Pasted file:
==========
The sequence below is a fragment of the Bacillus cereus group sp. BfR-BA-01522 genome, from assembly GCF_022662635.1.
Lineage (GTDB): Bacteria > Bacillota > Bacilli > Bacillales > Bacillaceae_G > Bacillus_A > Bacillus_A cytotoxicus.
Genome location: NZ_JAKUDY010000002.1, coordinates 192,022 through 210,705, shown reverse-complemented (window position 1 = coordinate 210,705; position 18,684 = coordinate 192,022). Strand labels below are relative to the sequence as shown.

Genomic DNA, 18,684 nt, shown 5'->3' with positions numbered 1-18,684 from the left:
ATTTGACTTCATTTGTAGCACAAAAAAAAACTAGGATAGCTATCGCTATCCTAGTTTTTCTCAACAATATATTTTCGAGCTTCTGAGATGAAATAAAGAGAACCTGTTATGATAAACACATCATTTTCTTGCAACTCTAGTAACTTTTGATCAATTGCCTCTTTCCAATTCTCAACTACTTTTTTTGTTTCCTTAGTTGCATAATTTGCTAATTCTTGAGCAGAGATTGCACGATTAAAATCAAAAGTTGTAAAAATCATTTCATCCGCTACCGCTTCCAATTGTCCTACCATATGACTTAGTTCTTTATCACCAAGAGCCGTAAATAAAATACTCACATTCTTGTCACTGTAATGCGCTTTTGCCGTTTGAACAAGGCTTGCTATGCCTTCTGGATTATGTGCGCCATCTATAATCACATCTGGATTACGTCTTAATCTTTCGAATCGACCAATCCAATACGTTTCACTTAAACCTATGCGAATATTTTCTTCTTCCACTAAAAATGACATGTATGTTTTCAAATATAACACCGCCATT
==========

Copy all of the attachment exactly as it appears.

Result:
The sequence below is a fragment of the Bacillus cereus group sp. BfR-BA-01522 genome, from assembly GCF_022662635.1.
Lineage (GTDB): Bacteria > Bacillota > Bacilli > Bacillales > Bacillaceae_G > Bacillus_A > Bacillus_A cytotoxicus.
Genome location: NZ_JAKUDY010000002.1, coordinates 192,022 through 210,705, shown reverse-complemented (window position 1 = coordinate 210,705; position 18,684 = coordinate 192,022). Strand labels below are relative to the sequence as shown.

Genomic DNA, 18,684 nt, shown 5'->3' with positions numbered 1-18,684 from the left:
ATTTGACTTCATTTGTAGCACAAAAAAAAACTAGGATAGCTATCGCTATCCTAGTTTTTCTCAACAATATATTTTCGAGCTTCTGAGATGAAATAAAGAGAACCTGTTATGATAAACACATCATTTTCTTGCAACTCTAGTAACTTTTGATCAATTGCCTCTTTCCAATTCTCAACTACTTTTTTTGTTTCCTTAGTTGCATAATTTGCTAATTCTTGAGCAGAGATTGCACGATTAAAATCAAAAGTTGTAAAAATCATTTCATCCGCTACCGCTTCCAATTGTCCTACCATATGACTTAGTTCTTTATCACCAAGAGCCGTAAATAAAATACTCACATTCTTGTCACTGTAATGCGCTTTTGCCGTTTGAACAAGGCTTGCTATGCCTTCTGGATTATGTGCGCCATCTATAATCACATCTGGATTACGTCTTAATCTTTCGAATCGACCAATCCAATACGTTTCACTTAAACCTATGCGAATATTTTCTTCTTCCACTAAAAATGACATGTATGTTTTCAAATATAACACCGCCATT